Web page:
The Two R’s:

And remember the two R’s:

Remind…………..Go over your reasons to quit.

Refuse……………Think: it’s not that you can’t smoke, it’s that you don’t want to smoke.

For More Information

For free, confidential help over the phone to quit smoking or to stay quit, please call the California Smokers’ Helpline at 1-800-NO-BUTTS (1-800-662-8887) or register online for services. For more information, download our free fact sheet:

  Download Fact Sheet Now!

 


1. American Cancer Society. (2014, February 6). Guide to quitting smoking. Retrieved from http://www.cancer.org/acs/groups/cid/documents/webcontent/002971-pdf.pdsf

Andre. Smoked for 33 Years. Quit in 2012.

Posted by Andre Harrington

Feb 20, 2015 10:57:00 AM


"I started smoking at the age of 21 while in Europe vacationing in Florence, Italy.  I am 55 now and I can remember being mesmerized at all of the people in the bars drinking and smoking and how cool they looked doing it.  I would catch a glimpse of myself in the mirrors in the bar and I'd say to myself, 'Boy, you have arrived!'  Every one smoked in Europe.  And it was accepted everywhere.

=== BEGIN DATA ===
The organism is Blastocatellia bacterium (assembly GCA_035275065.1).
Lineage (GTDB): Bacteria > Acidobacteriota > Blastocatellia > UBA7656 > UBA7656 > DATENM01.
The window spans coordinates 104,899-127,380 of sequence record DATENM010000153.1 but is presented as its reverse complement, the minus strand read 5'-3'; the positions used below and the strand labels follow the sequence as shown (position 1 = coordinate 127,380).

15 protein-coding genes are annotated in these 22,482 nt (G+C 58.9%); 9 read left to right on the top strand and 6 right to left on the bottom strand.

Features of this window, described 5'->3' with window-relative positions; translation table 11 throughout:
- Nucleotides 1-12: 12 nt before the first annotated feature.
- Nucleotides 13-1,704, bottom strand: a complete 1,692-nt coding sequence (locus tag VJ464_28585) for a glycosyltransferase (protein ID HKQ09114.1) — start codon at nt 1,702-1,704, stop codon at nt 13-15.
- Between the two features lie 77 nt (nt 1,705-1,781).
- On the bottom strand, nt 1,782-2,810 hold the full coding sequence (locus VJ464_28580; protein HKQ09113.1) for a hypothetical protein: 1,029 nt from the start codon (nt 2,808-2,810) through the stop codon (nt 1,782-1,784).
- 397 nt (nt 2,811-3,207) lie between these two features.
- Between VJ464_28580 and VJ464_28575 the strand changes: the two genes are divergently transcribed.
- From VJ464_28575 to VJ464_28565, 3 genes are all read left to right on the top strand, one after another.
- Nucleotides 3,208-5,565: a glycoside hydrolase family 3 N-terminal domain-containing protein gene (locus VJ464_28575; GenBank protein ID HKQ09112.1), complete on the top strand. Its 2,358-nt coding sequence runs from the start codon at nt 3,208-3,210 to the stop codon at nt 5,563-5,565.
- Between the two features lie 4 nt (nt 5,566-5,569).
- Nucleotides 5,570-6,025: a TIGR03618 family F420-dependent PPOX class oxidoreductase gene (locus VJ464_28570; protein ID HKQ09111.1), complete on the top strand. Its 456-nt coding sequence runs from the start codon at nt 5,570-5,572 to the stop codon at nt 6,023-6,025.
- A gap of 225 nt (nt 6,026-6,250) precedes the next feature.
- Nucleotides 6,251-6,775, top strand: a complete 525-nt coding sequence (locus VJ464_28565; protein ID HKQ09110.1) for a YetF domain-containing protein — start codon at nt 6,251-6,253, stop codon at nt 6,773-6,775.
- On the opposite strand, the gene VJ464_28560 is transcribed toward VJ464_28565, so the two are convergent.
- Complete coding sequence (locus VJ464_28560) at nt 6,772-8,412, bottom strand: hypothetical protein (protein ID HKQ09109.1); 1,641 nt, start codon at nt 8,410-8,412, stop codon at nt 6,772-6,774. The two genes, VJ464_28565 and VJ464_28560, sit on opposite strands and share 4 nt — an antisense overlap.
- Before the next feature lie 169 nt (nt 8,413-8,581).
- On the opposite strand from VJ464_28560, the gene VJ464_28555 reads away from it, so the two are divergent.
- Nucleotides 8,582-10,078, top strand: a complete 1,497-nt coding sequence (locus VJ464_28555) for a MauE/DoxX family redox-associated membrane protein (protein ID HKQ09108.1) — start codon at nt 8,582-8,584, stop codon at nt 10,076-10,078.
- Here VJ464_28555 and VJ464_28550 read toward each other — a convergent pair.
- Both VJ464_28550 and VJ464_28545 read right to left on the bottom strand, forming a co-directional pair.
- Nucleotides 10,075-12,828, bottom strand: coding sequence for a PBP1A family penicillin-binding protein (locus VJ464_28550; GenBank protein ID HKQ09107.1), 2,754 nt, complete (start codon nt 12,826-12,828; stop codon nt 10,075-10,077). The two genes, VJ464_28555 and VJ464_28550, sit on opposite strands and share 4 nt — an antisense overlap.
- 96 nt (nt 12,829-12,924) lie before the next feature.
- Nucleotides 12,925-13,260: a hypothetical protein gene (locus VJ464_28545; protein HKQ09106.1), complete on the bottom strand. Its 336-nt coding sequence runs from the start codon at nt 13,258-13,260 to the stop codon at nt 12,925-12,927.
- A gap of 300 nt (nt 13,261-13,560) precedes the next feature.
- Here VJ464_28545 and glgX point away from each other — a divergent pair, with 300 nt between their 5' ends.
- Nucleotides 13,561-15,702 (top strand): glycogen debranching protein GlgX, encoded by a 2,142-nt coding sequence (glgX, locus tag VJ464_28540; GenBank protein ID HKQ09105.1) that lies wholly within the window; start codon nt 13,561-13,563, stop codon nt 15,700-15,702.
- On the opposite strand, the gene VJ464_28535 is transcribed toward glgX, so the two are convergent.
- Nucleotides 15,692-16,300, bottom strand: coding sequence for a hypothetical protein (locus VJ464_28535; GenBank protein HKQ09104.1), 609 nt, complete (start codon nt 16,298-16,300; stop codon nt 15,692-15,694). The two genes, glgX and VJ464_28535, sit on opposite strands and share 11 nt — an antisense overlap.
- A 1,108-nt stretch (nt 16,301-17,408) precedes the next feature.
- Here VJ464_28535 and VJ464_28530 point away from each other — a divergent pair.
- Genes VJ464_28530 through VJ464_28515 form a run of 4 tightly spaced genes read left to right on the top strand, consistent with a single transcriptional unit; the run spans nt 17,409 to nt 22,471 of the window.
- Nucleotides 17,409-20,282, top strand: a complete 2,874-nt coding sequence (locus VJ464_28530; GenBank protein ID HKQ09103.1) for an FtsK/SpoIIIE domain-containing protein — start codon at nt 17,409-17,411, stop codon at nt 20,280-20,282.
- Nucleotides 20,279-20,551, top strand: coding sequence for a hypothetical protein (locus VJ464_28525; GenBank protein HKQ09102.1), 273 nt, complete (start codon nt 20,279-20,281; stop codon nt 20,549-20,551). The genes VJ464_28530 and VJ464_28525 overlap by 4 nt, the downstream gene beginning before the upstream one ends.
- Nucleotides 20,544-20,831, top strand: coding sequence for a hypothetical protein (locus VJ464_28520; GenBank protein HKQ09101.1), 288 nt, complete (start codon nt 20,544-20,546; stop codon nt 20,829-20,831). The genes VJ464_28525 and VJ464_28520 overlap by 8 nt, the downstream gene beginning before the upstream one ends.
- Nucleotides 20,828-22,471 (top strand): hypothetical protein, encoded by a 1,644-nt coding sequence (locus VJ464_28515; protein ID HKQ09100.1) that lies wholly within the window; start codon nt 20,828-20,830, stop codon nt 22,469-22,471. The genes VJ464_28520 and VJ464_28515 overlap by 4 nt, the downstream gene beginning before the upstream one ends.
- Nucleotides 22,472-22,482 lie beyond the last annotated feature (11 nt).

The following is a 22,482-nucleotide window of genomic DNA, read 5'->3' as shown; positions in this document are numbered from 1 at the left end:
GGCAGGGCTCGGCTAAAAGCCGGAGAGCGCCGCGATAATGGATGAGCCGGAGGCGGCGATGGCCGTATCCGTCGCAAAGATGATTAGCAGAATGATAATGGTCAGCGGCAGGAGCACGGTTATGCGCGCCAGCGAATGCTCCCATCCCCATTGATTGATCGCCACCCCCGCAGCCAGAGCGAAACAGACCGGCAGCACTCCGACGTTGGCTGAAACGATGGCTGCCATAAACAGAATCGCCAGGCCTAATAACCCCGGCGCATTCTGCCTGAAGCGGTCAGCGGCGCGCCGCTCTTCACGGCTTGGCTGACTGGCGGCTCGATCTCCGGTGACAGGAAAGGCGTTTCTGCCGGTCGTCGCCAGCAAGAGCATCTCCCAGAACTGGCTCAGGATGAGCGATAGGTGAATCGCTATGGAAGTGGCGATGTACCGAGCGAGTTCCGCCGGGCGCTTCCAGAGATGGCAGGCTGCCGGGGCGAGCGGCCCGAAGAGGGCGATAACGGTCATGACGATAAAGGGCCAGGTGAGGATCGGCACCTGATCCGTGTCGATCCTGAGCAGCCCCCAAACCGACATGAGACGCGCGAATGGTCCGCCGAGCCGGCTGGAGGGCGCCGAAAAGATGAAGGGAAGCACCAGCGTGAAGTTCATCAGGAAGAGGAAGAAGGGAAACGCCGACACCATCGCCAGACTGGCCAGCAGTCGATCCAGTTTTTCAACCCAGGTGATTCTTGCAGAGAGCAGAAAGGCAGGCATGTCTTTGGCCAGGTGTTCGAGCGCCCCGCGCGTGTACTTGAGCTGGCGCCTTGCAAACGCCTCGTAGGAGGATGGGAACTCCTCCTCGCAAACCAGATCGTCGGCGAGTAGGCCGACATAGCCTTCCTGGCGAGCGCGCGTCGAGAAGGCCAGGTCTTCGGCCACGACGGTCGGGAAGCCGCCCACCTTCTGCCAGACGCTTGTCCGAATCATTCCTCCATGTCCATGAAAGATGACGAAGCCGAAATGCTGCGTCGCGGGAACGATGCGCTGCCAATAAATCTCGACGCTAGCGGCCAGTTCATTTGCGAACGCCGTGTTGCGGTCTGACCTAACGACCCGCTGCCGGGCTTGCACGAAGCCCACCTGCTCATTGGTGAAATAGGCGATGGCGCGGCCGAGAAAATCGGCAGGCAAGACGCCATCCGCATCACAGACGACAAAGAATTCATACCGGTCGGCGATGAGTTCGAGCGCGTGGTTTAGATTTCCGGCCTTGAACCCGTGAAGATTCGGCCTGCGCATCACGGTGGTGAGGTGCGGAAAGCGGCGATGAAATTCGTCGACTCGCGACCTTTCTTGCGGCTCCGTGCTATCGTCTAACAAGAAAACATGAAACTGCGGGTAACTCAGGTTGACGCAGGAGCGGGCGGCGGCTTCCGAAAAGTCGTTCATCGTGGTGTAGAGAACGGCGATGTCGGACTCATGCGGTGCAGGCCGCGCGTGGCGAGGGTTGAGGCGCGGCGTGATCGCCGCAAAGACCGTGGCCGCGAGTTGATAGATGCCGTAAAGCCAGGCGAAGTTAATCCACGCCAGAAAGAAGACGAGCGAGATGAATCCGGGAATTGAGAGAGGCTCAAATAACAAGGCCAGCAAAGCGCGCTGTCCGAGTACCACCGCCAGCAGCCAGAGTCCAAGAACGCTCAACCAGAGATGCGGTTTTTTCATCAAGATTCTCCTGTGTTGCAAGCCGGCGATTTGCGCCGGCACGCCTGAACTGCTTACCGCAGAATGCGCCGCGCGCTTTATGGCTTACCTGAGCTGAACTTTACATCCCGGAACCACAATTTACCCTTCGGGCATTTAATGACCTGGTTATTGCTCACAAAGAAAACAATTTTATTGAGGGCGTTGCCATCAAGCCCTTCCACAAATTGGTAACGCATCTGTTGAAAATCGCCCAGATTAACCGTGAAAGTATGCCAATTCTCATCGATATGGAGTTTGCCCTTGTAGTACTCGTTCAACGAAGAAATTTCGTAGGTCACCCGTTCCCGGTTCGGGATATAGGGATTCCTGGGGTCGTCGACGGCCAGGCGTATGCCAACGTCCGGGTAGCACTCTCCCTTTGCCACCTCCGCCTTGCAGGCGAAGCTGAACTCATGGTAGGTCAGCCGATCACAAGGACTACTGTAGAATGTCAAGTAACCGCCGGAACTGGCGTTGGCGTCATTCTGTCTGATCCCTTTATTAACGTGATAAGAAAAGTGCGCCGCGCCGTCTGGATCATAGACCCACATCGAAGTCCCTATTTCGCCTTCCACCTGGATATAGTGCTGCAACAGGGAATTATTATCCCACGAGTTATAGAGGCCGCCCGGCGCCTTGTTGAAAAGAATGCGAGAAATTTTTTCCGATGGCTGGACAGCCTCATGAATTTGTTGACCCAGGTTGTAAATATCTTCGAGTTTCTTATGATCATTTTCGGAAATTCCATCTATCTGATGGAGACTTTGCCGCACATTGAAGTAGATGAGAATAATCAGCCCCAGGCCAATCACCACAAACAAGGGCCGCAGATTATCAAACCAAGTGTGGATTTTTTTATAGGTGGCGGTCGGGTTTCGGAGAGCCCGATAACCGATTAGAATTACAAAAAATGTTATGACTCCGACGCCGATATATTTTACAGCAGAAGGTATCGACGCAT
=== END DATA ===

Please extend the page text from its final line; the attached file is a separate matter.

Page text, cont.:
At first I didn't like the taste of the cigarettes, but that would change the more that I drank.  I would grow to love everything about smoking and I vowed to never quit. The only thing that changed was that I changed from regular to menthol.  When I returned to the States I was looked upon as being different because I dressed and acted differently and I smoked! This would carry on for many years, too.

All of a sudden people near me started quitting and I would hear about cancer and magazine ads would appear that made me think about my 'best friend.'  This would have me to reevaluate my love affair with cigarettes and it is then that I would start trying to quit.

 Andre_Harrington